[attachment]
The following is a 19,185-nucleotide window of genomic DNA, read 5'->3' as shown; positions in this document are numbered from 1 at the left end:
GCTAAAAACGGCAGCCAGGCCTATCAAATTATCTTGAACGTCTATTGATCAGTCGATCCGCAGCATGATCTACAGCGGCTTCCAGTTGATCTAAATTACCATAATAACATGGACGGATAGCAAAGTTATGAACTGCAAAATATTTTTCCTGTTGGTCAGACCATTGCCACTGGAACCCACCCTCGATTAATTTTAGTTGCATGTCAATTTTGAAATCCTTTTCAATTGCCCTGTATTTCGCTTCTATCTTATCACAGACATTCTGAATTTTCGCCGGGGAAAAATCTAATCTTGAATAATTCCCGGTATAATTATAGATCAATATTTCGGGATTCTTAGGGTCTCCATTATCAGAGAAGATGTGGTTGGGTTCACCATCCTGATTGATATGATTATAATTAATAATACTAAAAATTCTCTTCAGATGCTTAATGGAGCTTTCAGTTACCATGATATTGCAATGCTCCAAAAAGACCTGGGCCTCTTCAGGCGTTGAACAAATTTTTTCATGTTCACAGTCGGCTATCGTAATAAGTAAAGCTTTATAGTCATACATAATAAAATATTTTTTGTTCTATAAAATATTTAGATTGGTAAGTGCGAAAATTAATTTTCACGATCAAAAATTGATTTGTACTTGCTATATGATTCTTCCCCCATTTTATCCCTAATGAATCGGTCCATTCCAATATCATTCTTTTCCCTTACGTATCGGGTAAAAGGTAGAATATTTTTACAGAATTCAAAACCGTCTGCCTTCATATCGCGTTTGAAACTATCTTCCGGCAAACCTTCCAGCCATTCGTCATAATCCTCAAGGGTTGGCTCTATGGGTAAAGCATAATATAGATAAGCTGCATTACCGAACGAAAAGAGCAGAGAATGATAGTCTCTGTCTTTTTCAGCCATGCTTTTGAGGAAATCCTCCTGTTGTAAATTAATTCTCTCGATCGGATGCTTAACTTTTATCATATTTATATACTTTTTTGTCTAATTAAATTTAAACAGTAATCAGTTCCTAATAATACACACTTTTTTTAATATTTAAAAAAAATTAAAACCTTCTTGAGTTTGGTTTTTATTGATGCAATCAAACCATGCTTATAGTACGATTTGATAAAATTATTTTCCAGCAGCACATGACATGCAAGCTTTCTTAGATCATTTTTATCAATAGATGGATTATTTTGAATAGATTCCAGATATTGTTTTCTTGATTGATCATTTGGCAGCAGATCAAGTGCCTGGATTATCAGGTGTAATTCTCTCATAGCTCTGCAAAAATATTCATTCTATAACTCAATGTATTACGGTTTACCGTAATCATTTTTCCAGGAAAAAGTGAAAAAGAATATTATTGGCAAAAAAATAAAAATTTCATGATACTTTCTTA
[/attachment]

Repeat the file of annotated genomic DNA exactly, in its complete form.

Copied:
The following is a 19,185-nucleotide window of genomic DNA, read 5'->3' as shown; positions in this document are numbered from 1 at the left end:
GCTAAAAACGGCAGCCAGGCCTATCAAATTATCTTGAACGTCTATTGATCAGTCGATCCGCAGCATGATCTACAGCGGCTTCCAGTTGATCTAAATTACCATAATAACATGGACGGATAGCAAAGTTATGAACTGCAAAATATTTTTCCTGTTGGTCAGACCATTGCCACTGGAACCCACCCTCGATTAATTTTAGTTGCATGTCAATTTTGAAATCCTTTTCAATTGCCCTGTATTTCGCTTCTATCTTATCACAGACATTCTGAATTTTCGCCGGGGAAAAATCTAATCTTGAATAATTCCCGGTATAATTATAGATCAATATTTCGGGATTCTTAGGGTCTCCATTATCAGAGAAGATGTGGTTGGGTTCACCATCCTGATTGATATGATTATAATTAATAATACTAAAAATTCTCTTCAGATGCTTAATGGAGCTTTCAGTTACCATGATATTGCAATGCTCCAAAAAGACCTGGGCCTCTTCAGGCGTTGAACAAATTTTTTCATGTTCACAGTCGGCTATCGTAATAAGTAAAGCTTTATAGTCATACATAATAAAATATTTTTTGTTCTATAAAATATTTAGATTGGTAAGTGCGAAAATTAATTTTCACGATCAAAAATTGATTTGTACTTGCTATATGATTCTTCCCCCATTTTATCCCTAATGAATCGGTCCATTCCAATATCATTCTTTTCCCTTACGTATCGGGTAAAAGGTAGAATATTTTTACAGAATTCAAAACCGTCTGCCTTCATATCGCGTTTGAAACTATCTTCCGGCAAACCTTCCAGCCATTCGTCATAATCCTCAAGGGTTGGCTCTATGGGTAAAGCATAATATAGATAAGCTGCATTACCGAACGAAAAGAGCAGAGAATGATAGTCTCTGTCTTTTTCAGCCATGCTTTTGAGGAAATCCTCCTGTTGTAAATTAATTCTCTCGATCGGATGCTTAACTTTTATCATATTTATATACTTTTTTGTCTAATTAAATTTAAACAGTAATCAGTTCCTAATAATACACACTTTTTTTAATATTTAAAAAAAATTAAAACCTTCTTGAGTTTGGTTTTTATTGATGCAATCAAACCATGCTTATAGTACGATTTGATAAAATTATTTTCCAGCAGCACATGACATGCAAGCTTTCTTAGATCATTTTTATCAATAGATGGATTATTTTGAATAGATTCCAGATATTGTTTTCTTGATTGATCATTTGGCAGCAGATCAAGTGCCTGGATTATCAGGTGTAATTCTCTCATAGCTCTGCAAAAATATTCATTCTATAACTCAATGTATTACGGTTTACCGTAATCATTTTTCCAGGAAAAAGTGAAAAAGAATATTATTGGCAAAAAAATAAAAATTTCATGATACTTTCTTA